It hit me out of nowhere. But looking back, it’s no wonder a wave of intense emotion and fear came over me. I was dealing with the physical pain of my healing body, exhaustion, and worry over my tiny babies—not to mention post-pregnancy hormone swings.
I gave birth to my twins via emergency C-section on a Monday morning. They were beautiful and tiny. Both of them had health concerns that needed to be monitored in the NICU. Celeste was very small, and her umbilical cord was wrapped twice around her neck when she was delivered. Drew, my firstborn, was extremely pale upon delivery and needed to be screened for a cranial issue that had been detected via ultrasound two weeks earlier.
The days that followed were a blur. In addition to being immersed in the NICU world,whenever I was not with my twinsI was trying to heal and rest in my hospital room three floors above where they were being cared for. The stress and separation began to take a toll on me.
I Started Reeling
On Thursday afternoon, my wonderful husband, Andy, was wheeling me down to the NICU for a feeding with the babies. We were waiting by the elevators. It was a gray day outside—dreary, as I recall. Andy and I were chitchatting about the twins, and I was saying how excited I was to be going back down to see them, when Andy mentioned that I might be going home tomorrow.
In that moment, I looked outside and it dawned on me: I would be going home without my babies. They would have to stay, and I would have to go.
I started reeling. My mind literally started spinning. I began to cry hysterically.
We couldn’t get in the elevator because I was frozen in fear and pain and would not continue.
I looked around and at my husband, and I looked outside. Then, for a brief moment, I looked down the four stories to ground level and thought to myself I should jump—that if I could, this pain and fear would stop.
My Day 4
But then in the middle of this agony—the darkest moment I have ever felt in my life—my mind cleared.
I remembered what my best friend since childhood had told me just a few weeks before. She was a new mom in California. Her son had been born a few months earlier, and we had talked on the phone all the time while we were pregnant and after she gave birth.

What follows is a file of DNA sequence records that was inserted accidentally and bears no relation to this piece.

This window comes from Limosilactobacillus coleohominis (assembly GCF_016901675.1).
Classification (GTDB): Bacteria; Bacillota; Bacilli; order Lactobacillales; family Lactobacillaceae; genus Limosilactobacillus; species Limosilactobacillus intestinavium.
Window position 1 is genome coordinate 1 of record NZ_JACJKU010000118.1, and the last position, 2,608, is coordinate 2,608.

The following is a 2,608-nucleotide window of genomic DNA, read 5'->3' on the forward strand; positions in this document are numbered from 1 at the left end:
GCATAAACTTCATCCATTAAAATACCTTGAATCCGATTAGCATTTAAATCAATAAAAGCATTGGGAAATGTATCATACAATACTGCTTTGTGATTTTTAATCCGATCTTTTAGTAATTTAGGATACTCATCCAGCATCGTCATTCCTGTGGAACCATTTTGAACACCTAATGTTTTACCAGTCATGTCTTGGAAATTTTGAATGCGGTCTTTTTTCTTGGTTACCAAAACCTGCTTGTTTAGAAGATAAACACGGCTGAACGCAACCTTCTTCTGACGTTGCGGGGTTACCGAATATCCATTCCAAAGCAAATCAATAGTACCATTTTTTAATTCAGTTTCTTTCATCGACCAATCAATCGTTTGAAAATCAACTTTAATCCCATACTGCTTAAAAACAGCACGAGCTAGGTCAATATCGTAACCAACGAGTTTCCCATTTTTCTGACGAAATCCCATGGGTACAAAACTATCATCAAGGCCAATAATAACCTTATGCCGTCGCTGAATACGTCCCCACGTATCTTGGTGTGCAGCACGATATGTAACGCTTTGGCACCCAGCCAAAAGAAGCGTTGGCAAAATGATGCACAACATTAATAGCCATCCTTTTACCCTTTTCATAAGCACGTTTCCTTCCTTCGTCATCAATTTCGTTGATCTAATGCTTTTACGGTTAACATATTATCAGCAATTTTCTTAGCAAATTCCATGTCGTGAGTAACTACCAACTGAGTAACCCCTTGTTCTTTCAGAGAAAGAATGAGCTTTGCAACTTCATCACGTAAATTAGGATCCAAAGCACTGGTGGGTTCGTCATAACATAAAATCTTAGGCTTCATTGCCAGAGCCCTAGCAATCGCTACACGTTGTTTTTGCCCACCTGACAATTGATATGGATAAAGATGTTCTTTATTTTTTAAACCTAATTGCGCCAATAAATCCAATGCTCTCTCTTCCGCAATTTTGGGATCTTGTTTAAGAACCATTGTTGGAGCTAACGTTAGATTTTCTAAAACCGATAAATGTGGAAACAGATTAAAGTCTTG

One day while I was on bed rest, she had told me to be very mindful of my hormone fluctuations after giving birth because it is a highly emotional time. She talked a bit about herself but also about other friends that had experienced shifts and almost irrational emotions. For her, it happened on day 4 as well.
In the midst of my own hysteria, recalling this information reminded me that I was in a moment—it was my day 4—and that it would pass. I believed it would pass and that it was in my control.
I verbalized this to Andy, who was leaning at my eye level. I told him that I realized I was intensely emotional and that I thought it was due to hormones. I said I knew I needed to ride it out. I was aware of it.
I know he must have been relieved to hear me speak of my dismay and be able to realize and have faith that it would pass.
And it did. The high intensity passed with every second and eventually became a dull ache that was gone a few days after my babies came home.
I was fortunate that my experience was fleeting. But I will never forget how my emotions were able to take over my entire being. It was truly intense, and I don’t know if I would have been able to ride it out if it had not been for my friend’s advice and her sharing her story.
This is why I am sharing this with you.
Love yourself through it.
And communicate your feelings to everyone you care about.
You will be able to ride it out and land safely on shore.
Want more Carrie? Follow her many musings, and check back often as the list will grow! You can also follow her on Twitter.